I remember way back, centuries ago now it must seem, if not to you to me...that I used to try to get people to portray characters that I had created and to say lines that I had given them. It used to sound, often, so strange to me. As if they were not my lines at all and yet they were. But the people very seldom seemed to have the proper intonation, very seldom seemed to be able to put the weight behind the right word to convey the meaning behind the sentence, to give it authority and tone and colour.


Invariably people were, with all due respect, very poor mediums. The same applies here using a Medium to communicate with you from this side of life. It's like using an actor on your side to try and use that person to impersonate, to give through, as it were, oneself - or that which one has written, in the case of my plays. All very confusing.


Greene:
Oh, 'my plays'...?

Wilde:
Oh you might as well know. My name is Wilde.


Greene:
Oscar Wilde?


Woods:
Oh, I've read your books.


Greene:
Oh how lovely.


Woods:
Yes. I'm so pleased...


Wilde:
How fortunate you are.


Greene:
Pardon?


Woods:
Yes.


Wilde:
I say, how fortunate you are to have read my books.


Woods:
Yes I have.


Greene:
Good heavens!


Woods:
Yes. Oh good grief. Yes, I've got some of your books...had some at least. A lot of your books.


Greene:
How nice of you to come through.


Wilde:
I suppose I should be highly flattered to know that you've read my books and you've actually got one or two. Which means or rather suggests that you bought them, which is very nice to know. But not that I'm getting any of the royalties. No doubt you belong to a very good library.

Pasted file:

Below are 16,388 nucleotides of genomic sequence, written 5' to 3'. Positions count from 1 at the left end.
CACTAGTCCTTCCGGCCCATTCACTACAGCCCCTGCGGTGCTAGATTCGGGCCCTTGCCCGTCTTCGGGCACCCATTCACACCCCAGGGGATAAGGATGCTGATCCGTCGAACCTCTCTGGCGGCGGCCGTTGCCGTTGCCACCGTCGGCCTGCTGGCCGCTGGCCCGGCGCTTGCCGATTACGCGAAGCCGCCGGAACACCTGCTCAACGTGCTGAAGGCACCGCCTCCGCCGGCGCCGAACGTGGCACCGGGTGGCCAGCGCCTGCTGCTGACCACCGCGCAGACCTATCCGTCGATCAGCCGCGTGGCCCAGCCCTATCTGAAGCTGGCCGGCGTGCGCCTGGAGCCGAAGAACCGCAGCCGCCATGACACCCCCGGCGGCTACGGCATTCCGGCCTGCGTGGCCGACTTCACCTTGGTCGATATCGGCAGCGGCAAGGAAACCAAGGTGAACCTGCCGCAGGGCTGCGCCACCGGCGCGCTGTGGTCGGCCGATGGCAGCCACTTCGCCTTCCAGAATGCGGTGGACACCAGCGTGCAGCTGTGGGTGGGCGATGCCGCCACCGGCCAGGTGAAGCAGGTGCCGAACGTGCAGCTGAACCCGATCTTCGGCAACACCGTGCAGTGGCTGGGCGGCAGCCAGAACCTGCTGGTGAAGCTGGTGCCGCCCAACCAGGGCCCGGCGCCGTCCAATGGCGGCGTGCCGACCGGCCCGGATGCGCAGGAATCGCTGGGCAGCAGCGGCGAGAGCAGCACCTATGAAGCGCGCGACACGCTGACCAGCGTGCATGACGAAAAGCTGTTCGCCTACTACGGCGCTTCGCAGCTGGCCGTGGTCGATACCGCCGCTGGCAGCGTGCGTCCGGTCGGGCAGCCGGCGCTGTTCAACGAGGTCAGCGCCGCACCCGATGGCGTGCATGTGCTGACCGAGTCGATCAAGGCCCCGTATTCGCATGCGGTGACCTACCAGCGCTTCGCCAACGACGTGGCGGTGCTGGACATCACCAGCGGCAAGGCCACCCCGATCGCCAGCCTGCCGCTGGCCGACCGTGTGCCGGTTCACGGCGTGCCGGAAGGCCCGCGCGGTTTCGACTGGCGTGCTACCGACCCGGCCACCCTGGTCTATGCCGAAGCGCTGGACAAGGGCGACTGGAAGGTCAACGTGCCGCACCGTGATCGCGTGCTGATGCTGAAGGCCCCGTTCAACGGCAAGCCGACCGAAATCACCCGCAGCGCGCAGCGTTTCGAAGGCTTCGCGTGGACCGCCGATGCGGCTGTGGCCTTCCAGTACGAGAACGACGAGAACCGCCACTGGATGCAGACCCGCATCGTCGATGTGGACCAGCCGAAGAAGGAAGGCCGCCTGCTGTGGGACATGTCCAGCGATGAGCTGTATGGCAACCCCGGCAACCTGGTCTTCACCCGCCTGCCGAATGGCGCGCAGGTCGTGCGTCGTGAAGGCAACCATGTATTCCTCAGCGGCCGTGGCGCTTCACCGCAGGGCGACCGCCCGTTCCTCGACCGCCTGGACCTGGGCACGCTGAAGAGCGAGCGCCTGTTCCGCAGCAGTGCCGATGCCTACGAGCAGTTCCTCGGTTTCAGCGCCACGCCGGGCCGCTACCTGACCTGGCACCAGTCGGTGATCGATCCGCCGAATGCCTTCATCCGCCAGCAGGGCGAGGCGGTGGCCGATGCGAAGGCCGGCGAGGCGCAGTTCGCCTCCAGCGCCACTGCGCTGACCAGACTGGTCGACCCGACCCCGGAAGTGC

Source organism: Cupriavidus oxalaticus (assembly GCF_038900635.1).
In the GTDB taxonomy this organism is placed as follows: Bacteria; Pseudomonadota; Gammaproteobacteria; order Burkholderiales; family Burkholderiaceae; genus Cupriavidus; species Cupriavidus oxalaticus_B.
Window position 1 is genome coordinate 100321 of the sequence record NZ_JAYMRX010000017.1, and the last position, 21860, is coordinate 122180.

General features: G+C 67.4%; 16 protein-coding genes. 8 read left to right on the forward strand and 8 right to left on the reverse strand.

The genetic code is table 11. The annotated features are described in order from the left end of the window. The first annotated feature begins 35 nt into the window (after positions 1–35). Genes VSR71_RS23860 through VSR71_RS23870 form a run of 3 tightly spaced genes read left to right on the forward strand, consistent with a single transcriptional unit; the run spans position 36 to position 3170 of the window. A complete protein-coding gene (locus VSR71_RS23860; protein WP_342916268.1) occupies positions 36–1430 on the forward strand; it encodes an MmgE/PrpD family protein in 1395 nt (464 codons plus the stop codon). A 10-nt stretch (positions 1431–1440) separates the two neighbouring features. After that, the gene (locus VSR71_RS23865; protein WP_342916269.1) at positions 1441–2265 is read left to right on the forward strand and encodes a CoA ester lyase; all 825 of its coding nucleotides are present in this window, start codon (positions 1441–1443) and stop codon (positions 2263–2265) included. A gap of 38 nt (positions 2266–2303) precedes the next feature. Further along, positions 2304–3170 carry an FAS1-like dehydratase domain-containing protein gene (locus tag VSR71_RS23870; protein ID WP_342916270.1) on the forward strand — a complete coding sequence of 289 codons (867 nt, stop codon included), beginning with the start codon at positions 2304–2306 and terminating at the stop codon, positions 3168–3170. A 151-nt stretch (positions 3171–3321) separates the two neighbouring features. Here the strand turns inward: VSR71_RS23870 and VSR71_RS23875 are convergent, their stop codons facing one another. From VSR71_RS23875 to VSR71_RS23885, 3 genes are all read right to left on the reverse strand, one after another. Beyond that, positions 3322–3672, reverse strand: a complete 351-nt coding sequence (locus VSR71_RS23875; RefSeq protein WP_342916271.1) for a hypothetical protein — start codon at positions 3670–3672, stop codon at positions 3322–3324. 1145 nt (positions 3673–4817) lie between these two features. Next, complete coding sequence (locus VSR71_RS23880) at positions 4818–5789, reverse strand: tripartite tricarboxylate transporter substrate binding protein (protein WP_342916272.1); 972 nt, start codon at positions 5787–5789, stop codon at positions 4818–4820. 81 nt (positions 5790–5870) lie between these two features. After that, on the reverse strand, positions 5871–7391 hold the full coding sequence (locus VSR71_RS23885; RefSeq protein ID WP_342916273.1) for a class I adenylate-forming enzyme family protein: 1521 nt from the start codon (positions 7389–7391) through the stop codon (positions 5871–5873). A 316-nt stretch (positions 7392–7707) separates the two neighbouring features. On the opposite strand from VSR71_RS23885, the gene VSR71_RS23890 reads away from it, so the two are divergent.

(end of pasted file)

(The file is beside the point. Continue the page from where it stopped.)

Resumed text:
Flint:
[Laughing]


Greene:
Mr Wilde, can you tell us some of you life on the other side now if you please - what you're doing?


Wilde:
Well I must admit, it's a relief to be asked to discuss one's life over here, in preference to one's life when on Earth. Because in any case my life when on Earth is pretty well-known among the gossip-mongers.


Greene/Flint:
[Both laughing]


Woods:
Very interesting...


Wilde:
If I were to say to you that my life here is not un...unlike my life on Earth you would probably be very horrified. But it happens to be perfectly true and I've no regrets about it whatsoever. I'm perfectly happy and perfectly contended and I live a life of delicious sin!


Flint:
[Laughing]


Greene:
[Unintelligible]


Wilde:
But only as the world sees sin. Because as the world sees sin, it is no longer sin here to be human and to be natural. But on Earth, to be natural is to be sinful. But over here one can be sinful because it is natural. But the world has strange ideas of sin. I live a natural...natural existence here and I'm perfectly happy.


Woods:
Yes.


Wilde:
I have my friendships and I have my friends, because you can't have friendships without friends, obviously. What an extraordinary couple you are...


Greene:
Why?


Wilde:
Well I've heard about you; how you strive to reach people on your side, to enlighten them and to uplift them. But do you think they are going to any happier for that? Having seen so many people, I think they are much happier in their miseries and in their darkness, than ever they are in light.


You show illumination to a person, they'd start screaming like mad and run like mad to escape from the illumination.


Woods:
[Laughing]


Greene:

Well I wouldn't say that in every case Mr Wilde.


Wilde:
I know! I'm being facetious.


Greene:
[Laughing]


Wilde:
But then of course, I do realise that there are many people in your world whom could be helped by this truth. Because it is truth. But at the same time, there are many to whom it might even be a bad thing. Look how happy some of them are with their saints. What a pity to take them away from their saints. They would be lost. They would be like children in the wilderness.


Greene:
They are to be pitied you mean really?


Wilde:

Oh I wouldn't say that. It gives them great happiness. Why take away something from a child that amuses it and keeps it quiet? After all, do you want the child screaming because it's lost its toy?


Woods:
Yes I...


Wilde:
Knowledge comes with adult life, so we are told. That's why so many adults are like children. They haven't really grown at all have they? What an extraordinary pair you are...


Greene:
[Laughing]


Woods:

[Laughing] Well I quite agree with you really. I look upon, really, the people like children, in the way of the knowledge and the...how they express their knowledge.


Wilde: